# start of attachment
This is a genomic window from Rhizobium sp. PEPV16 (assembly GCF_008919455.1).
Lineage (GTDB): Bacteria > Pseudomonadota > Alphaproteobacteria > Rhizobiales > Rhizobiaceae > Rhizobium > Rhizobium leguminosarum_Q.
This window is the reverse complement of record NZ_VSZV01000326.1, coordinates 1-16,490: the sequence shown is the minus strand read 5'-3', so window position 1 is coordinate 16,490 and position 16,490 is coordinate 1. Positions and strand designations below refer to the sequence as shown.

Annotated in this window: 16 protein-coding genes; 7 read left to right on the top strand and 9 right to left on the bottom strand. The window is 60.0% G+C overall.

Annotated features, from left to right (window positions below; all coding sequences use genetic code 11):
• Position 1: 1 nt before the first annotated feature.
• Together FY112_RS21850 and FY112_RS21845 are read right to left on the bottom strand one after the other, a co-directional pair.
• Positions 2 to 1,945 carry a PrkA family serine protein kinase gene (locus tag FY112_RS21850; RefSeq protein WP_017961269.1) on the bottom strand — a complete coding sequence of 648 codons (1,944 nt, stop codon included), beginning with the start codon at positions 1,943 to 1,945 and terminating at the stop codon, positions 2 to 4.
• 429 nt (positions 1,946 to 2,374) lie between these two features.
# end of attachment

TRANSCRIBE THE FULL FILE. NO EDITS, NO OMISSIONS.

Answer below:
This is a genomic window from Rhizobium sp. PEPV16 (assembly GCF_008919455.1).
Lineage (GTDB): Bacteria > Pseudomonadota > Alphaproteobacteria > Rhizobiales > Rhizobiaceae > Rhizobium > Rhizobium leguminosarum_Q.
This window is the reverse complement of record NZ_VSZV01000326.1, coordinates 1-16,490: the sequence shown is the minus strand read 5'-3', so window position 1 is coordinate 16,490 and position 16,490 is coordinate 1. Positions and strand designations below refer to the sequence as shown.

Annotated in this window: 16 protein-coding genes; 7 read left to right on the top strand and 9 right to left on the bottom strand. The window is 60.0% G+C overall.

Annotated features, from left to right (window positions below; all coding sequences use genetic code 11):
• Position 1: 1 nt before the first annotated feature.
• Together FY112_RS21850 and FY112_RS21845 are read right to left on the bottom strand one after the other, a co-directional pair.
• Positions 2 to 1,945 carry a PrkA family serine protein kinase gene (locus tag FY112_RS21850; RefSeq protein WP_017961269.1) on the bottom strand — a complete coding sequence of 648 codons (1,944 nt, stop codon included), beginning with the start codon at positions 1,943 to 1,945 and terminating at the stop codon, positions 2 to 4.
• 429 nt (positions 1,946 to 2,374) lie between these two features.